Mathematics and Statistics

PhD Defense: Dynamics of Plant-Herbivore Interaction with Chemical Defense and Spatial Diffusions

Author: UNB

Posted on Jan 5, 2014

Category: Seminars and Colloquia

Doctor of Philosophy Thesis Defense
Dynamics of Plant-Herbivore Interaction with Chemical Defense and Spatial Diffusions

Fang Yu (UNB)
Tuesday, January 7, 2014 at 10:00 am
Harriet Irving Library Seminar Room (4th floor)

The purpose of this dissertation is to investigate the dynamics of plant-herbivore interactions with plant defense by assuming the numerical response is not necessarily proportional to the functional response.

We first introduce basic background on plant chemical defense and concepts of functional response and numerical response, then consider a two dimensional system of autonomous differential equations, which models interaction between plant and herbivore. The existence, uniqueness and boundedness of the non-negative solution are proved. Local and global stability of equilibria, Hopf bifurcation, existence of limit cycle are addressed in Chapter 2.

In Chapter 3, a diffusive plant-herbivore system with Neumann boundary conditions is derived. Local and global stability of spatially homogeneous steady states are established. We derive the conditions for the occurrence of Hopf bifurcation and steady state bifurcation and provide geometrical methods to locate the bifurcation values. A large variety of different types of short-term behavior, including oscillations both in space and in time, or oscillations with different amplitudes, are observed.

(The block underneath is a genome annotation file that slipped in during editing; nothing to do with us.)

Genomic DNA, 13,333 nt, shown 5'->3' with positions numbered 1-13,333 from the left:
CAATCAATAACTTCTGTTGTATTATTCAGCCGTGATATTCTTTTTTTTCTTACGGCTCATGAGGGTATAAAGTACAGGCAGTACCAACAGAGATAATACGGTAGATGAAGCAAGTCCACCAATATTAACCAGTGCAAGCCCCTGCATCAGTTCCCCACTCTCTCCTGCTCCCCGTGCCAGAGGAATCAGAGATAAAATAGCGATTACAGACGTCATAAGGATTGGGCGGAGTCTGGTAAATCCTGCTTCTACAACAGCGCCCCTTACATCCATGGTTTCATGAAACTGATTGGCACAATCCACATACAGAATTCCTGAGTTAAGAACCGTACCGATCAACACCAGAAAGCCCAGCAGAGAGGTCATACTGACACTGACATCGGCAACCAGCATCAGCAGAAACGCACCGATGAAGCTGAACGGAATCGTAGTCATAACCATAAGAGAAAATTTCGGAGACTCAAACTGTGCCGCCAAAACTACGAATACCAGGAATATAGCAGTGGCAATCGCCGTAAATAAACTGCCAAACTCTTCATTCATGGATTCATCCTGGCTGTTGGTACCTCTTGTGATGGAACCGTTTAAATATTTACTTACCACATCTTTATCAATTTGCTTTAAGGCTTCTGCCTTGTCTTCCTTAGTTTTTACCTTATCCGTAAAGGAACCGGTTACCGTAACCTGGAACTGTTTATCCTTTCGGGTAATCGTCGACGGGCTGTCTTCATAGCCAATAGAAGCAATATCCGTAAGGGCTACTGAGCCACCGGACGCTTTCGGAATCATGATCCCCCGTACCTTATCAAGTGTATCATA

In Chapter 4, we consider a diffusive plant-herbivore model subject to homogeneous and non-homogeneous Dirichlet boundary conditions. Stability of spatially homogeneous steady states is obtained. Through numerical simulations, we observe several types of transient spatio-temporal behavior including oscillations both in space and in time, or in one of them.

In Chapter 5, a system of two ordinary differential equations is proposed. The system models chemically-mediated interactions between plants and herbivores by incorporating a toxin-modified numerical response. This numerical response accounts for the reduction in the herbivore's growth and reproduction due to chemical defenses from plants. It is shown that the system exhibits very rich dynamics including multitype saddle-node bifurcations, Hopf bifurcation, homoclinic bifurcation and multitype bi-stability. Limit cycles, homoclinic orbits and heteroclinic orbits are numerically observed.

In Chapter 6, we discuss our main results and some possible future works.

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Fang Yu is a graduate student of the Mathematics/Statistics GAU
This talk is presented in partial fulfillment of the requirements for the degree